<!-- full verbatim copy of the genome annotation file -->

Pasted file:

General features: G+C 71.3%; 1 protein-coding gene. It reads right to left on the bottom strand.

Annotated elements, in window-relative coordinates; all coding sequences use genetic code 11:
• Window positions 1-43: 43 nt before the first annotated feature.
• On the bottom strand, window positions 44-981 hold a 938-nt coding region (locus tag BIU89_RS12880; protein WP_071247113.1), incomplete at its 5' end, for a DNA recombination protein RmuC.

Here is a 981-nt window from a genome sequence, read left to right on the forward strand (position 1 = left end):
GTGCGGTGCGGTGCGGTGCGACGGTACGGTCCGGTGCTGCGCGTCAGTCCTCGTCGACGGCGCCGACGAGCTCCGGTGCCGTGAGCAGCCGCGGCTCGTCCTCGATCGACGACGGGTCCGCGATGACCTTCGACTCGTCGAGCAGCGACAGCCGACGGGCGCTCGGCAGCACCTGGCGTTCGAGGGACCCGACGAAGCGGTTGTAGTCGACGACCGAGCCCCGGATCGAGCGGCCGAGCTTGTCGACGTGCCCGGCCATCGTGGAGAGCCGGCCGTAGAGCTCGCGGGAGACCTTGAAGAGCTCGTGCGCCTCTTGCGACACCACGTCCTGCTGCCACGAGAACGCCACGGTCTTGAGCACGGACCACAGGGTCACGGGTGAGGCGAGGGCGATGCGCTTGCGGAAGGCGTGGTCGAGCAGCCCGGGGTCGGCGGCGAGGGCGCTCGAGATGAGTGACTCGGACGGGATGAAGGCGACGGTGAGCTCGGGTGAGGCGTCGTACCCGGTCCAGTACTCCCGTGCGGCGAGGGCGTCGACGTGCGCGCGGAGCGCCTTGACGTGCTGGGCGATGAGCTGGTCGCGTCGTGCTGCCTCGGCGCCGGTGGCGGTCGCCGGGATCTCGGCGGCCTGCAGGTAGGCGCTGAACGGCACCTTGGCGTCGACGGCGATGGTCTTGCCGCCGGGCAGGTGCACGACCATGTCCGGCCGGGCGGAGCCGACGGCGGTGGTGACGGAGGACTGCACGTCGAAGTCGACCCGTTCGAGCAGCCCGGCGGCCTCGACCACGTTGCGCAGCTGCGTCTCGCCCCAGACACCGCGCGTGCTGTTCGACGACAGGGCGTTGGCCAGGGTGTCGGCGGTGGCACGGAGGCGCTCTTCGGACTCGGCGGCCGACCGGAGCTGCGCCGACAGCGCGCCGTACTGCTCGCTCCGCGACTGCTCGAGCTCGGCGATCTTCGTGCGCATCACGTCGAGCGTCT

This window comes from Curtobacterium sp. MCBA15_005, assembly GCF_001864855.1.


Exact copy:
General features: G+C 71.3%; 1 protein-coding gene. It reads right to left on the bottom strand.

Annotated elements, in window-relative coordinates; all coding sequences use genetic code 11:
• Window positions 1-43: 43 nt before the first annotated feature.
• On the bottom strand, window positions 44-981 hold a 938-nt coding region (locus tag BIU89_RS12880; protein WP_071247113.1), incomplete at its 5' end, for a DNA recombination protein RmuC.

Here is a 981-nt window from a genome sequence, read left to right on the forward strand (position 1 = left end):
GTGCGGTGCGGTGCGGTGCGACGGTACGGTCCGGTGCTGCGCGTCAGTCCTCGTCGACGGCGCCGACGAGCTCCGGTGCCGTGAGCAGCCGCGGCTCGTCCTCGATCGACGACGGGTCCGCGATGACCTTCGACTCGTCGAGCAGCGACAGCCGACGGGCGCTCGGCAGCACCTGGCGTTCGAGGGACCCGACGAAGCGGTTGTAGTCGACGACCGAGCCCCGGATCGAGCGGCCGAGCTTGTCGACGTGCCCGGCCATCGTGGAGAGCCGGCCGTAGAGCTCGCGGGAGACCTTGAAGAGCTCGTGCGCCTCTTGCGACACCACGTCCTGCTGCCACGAGAACGCCACGGTCTTGAGCACGGACCACAGGGTCACGGGTGAGGCGAGGGCGATGCGCTTGCGGAAGGCGTGGTCGAGCAGCCCGGGGTCGGCGGCGAGGGCGCTCGAGATGAGTGACTCGGACGGGATGAAGGCGACGGTGAGCTCGGGTGAGGCGTCGTACCCGGTCCAGTACTCCCGTGCGGCGAGGGCGTCGACGTGCGCGCGGAGCGCCTTGACGTGCTGGGCGATGAGCTGGTCGCGTCGTGCTGCCTCGGCGCCGGTGGCGGTCGCCGGGATCTCGGCGGCCTGCAGGTAGGCGCTGAACGGCACCTTGGCGTCGACGGCGATGGTCTTGCCGCCGGGCAGGTGCACGACCATGTCCGGCCGGGCGGAGCCGACGGCGGTGGTGACGGAGGACTGCACGTCGAAGTCGACCCGTTCGAGCAGCCCGGCGGCCTCGACCACGTTGCGCAGCTGCGTCTCGCCCCAGACACCGCGCGTGCTGTTCGACGACAGGGCGTTGGCCAGGGTGTCGGCGGTGGCACGGAGGCGCTCTTCGGACTCGGCGGCCGACCGGAGCTGCGCCGACAGCGCGCCGTACTGCTCGCTCCGCGACTGCTCGAGCTCGGCGATCTTCGTGCGCATCACGTCGAGCGTCT

This window comes from Curtobacterium sp. MCBA15_005, assembly GCF_001864855.1.